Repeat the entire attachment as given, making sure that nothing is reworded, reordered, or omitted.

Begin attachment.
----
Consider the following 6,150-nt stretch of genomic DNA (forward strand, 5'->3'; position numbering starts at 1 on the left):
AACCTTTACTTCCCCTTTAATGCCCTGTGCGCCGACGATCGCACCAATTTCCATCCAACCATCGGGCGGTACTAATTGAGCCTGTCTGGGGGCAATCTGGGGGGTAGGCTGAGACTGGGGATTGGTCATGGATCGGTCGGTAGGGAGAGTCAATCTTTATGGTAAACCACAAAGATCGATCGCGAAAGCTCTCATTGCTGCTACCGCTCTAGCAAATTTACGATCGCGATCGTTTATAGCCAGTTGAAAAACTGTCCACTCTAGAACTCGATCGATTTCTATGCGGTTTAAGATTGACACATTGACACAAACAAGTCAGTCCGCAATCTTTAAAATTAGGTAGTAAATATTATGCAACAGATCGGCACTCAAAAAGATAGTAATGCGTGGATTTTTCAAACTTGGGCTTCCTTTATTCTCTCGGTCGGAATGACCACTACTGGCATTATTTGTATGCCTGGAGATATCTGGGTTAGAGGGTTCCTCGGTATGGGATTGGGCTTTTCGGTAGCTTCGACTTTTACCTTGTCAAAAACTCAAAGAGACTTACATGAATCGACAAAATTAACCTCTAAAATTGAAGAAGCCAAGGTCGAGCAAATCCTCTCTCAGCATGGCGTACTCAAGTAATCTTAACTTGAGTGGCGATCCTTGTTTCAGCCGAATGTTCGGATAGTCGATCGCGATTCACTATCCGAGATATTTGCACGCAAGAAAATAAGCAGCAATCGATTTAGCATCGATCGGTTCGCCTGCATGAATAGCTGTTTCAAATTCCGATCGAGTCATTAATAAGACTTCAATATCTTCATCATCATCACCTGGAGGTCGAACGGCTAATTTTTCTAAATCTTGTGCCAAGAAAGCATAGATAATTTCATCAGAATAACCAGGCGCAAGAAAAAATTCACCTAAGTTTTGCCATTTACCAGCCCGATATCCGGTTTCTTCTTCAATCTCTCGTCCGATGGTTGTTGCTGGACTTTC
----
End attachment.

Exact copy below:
Consider the following 6,150-nt stretch of genomic DNA (forward strand, 5'->3'; position numbering starts at 1 on the left):
AACCTTTACTTCCCCTTTAATGCCCTGTGCGCCGACGATCGCACCAATTTCCATCCAACCATCGGGCGGTACTAATTGAGCCTGTCTGGGGGCAATCTGGGGGGTAGGCTGAGACTGGGGATTGGTCATGGATCGGTCGGTAGGGAGAGTCAATCTTTATGGTAAACCACAAAGATCGATCGCGAAAGCTCTCATTGCTGCTACCGCTCTAGCAAATTTACGATCGCGATCGTTTATAGCCAGTTGAAAAACTGTCCACTCTAGAACTCGATCGATTTCTATGCGGTTTAAGATTGACACATTGACACAAACAAGTCAGTCCGCAATCTTTAAAATTAGGTAGTAAATATTATGCAACAGATCGGCACTCAAAAAGATAGTAATGCGTGGATTTTTCAAACTTGGGCTTCCTTTATTCTCTCGGTCGGAATGACCACTACTGGCATTATTTGTATGCCTGGAGATATCTGGGTTAGAGGGTTCCTCGGTATGGGATTGGGCTTTTCGGTAGCTTCGACTTTTACCTTGTCAAAAACTCAAAGAGACTTACATGAATCGACAAAATTAACCTCTAAAATTGAAGAAGCCAAGGTCGAGCAAATCCTCTCTCAGCATGGCGTACTCAAGTAATCTTAACTTGAGTGGCGATCCTTGTTTCAGCCGAATGTTCGGATAGTCGATCGCGATTCACTATCCGAGATATTTGCACGCAAGAAAATAAGCAGCAATCGATTTAGCATCGATCGGTTCGCCTGCATGAATAGCTGTTTCAAATTCCGATCGAGTCATTAATAAGACTTCAATATCTTCATCATCATCACCTGGAGGTCGAACGGCTAATTTTTCTAAATCTTGTGCCAAGAAAGCATAGATAATTTCATCAGAATAACCAGGCGCAAGAAAAAATTCACCTAAGTTTTGCCATTTACCAGCCCGATATCCGGTTTCTTCTTCAATCTCTCGTCCGATGGTTGTTGCTGGACTTTC